Are We Witnessing PC Extinction or Is It Just PC Tech Evolution?
Sony has just sold its VAIO segment, effectively leaving the PC business. The company justified the decision as the fitting response to the situation of the PC market. Fewer people are interested to buy desktop and laptop PCs. The numbers are even dwindling.
Obviously, desktop and laptop computers have become less appealing to buyers of consumer electronics. Tablets and smartphones have been taking over. Many are wondering if there will come a time when we no longer see laptop or desktop computers. Is PC extinction happening soon?
To answer this question, it helps examining the definition of what a PC or personal computer is. It will also be good to compare the features and functions of PCs and the currently popular tablets and smartphones.
What is a PC
According to the American Heritage Science Dictionary, a PC or personal computer is a “computer built around a microprocessor for use by an individual. Personal computers have their own operating systems, software, and peripherals, and can generally be linked to networks.”
Hence, a PC is a computing device that has a microprocessor, run by an operating system, capable of supporting third party software and peripherals, and has the ability to link to networks (connecting to LAN, WAN, VLAN, or directly to the Internet). It is designed to be a general purpose device with a size meant for a single person’s use, as opposed to mainframe systems intended for multi-person use.
Features and Functions of a PC
A PC provides a variety of functions that include the following:
Spreadsheet or worksheet processing
Internet-based or network-based communication
Digital media playback
Graphic editing, manipulation, or creation
Audio and video Editing
Other functions specific to a software installed to the computer
Types of Personal Computers
There are two major types of personal computers: stationary and portable. Stationary computers are the desktops and workstations in offices and Internet cafes. Portable ones are the laptops, netbooks, tablets, as well as the almost nonexistent ultra-mobile PCs and pocket PCs.
By carefully examining these details, it should not be difficult to see how PCs are not really becoming extinct but are simply evolving. Technically speaking, there can’t be a post-PC era, at least not within the next few decades. After all, tablets belong to the personal computer or PC category. Desktop computers may become a rarity but their presence is furthered by their more compact and more portable versions. If you think of it, what is happening is that smartphones or smaller devices that used to do fewer functions have just evolved to do the things that the PCs have been doing. Or if we look at it in another way, what is happening is that computers have just been re-engineered to fit in slimmer, smaller cases.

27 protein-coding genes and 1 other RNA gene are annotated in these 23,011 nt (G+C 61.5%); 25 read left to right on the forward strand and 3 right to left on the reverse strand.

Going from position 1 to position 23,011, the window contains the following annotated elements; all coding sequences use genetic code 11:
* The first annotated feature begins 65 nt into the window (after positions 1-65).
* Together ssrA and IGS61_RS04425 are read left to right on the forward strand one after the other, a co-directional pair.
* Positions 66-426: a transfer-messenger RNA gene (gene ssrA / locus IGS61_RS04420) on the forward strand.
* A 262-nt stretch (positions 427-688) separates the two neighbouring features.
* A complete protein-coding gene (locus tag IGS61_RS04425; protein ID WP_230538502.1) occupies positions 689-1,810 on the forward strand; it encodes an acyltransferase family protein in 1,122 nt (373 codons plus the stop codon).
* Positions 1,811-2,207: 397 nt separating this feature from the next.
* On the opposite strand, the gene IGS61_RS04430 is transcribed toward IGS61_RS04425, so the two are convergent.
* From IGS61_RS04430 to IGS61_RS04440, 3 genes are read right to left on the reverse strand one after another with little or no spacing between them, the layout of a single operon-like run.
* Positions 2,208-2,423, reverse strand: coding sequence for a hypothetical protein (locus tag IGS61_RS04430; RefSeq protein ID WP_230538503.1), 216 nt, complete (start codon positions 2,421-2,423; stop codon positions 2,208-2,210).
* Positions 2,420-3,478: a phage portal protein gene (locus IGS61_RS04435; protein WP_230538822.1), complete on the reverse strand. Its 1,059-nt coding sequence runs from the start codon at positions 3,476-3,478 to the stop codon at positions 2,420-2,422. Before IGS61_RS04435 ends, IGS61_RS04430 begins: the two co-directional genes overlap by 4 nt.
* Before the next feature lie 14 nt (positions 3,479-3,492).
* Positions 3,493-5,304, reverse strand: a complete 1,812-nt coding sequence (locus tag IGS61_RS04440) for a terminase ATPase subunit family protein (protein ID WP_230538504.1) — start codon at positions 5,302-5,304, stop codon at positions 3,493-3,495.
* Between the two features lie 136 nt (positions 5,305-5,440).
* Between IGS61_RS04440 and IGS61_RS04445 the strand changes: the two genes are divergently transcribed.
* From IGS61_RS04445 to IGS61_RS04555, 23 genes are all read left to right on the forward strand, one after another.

Evolution not Extinction
Consider the case of tablets, those running the Windows 8 operating system in particular. They bear an operating system that is also used on desktop and laptop computers (the most prominent faces of the term “PC”). Taking the old school definition of personal computers into account, these tablets are basically just miniaturized personal computers. They are intended for personal use, providing just the right amount of feature and power to handle tasks a personal user would be needing. Consider this: you can even get an Android TV box—a device you can think of as a tablet without a display—connect it to a TV, attach a mouse and keyboard and you’ll get a setup similar to a desktop computer.
The features and functions of PCs and tablets are almost identical. The world may have not seen an Android desktop computer yet but there is already a dual-booting laptop-notebook hybrid that can run both the Android and Windows operating systems.
Thanks to the emergence and apparent dominance (think Android and plug n play) of open source platforms, software and hardware compatibility has not been significantly hindered by the competition of different computer manufacturers. Innovation has paved the way for more designs, shapes, forms, and sizes of computers.
Convergence of Functions and Features
The devices we believe to be competing against each other are actually very similar. They only differ in their form factor, design, and the manner by which they are used. A desktop or laptop PC can do everything a tablet can do, with a bigger display and more powerful processors at that. The same is true with the PC to smartphone comparison. Who says desktop or laptop computers nowadays can’t do calls? There are many peripherals that can be used to enable mobile network communication or provide other functions to a computer. It is even possible to remote control a computer using a smartphone and vice versa.
Summing it all up, we are not really saying goodbye to the PC. PC extinction is unlikely. We are just saying hello to the new form of personal computing. If you have been saddened by the news of Sony’s exit from the PC market, be appeased to know that Sony still has its dependable smartphones and tablets – this era’s preferred devices of personal computing.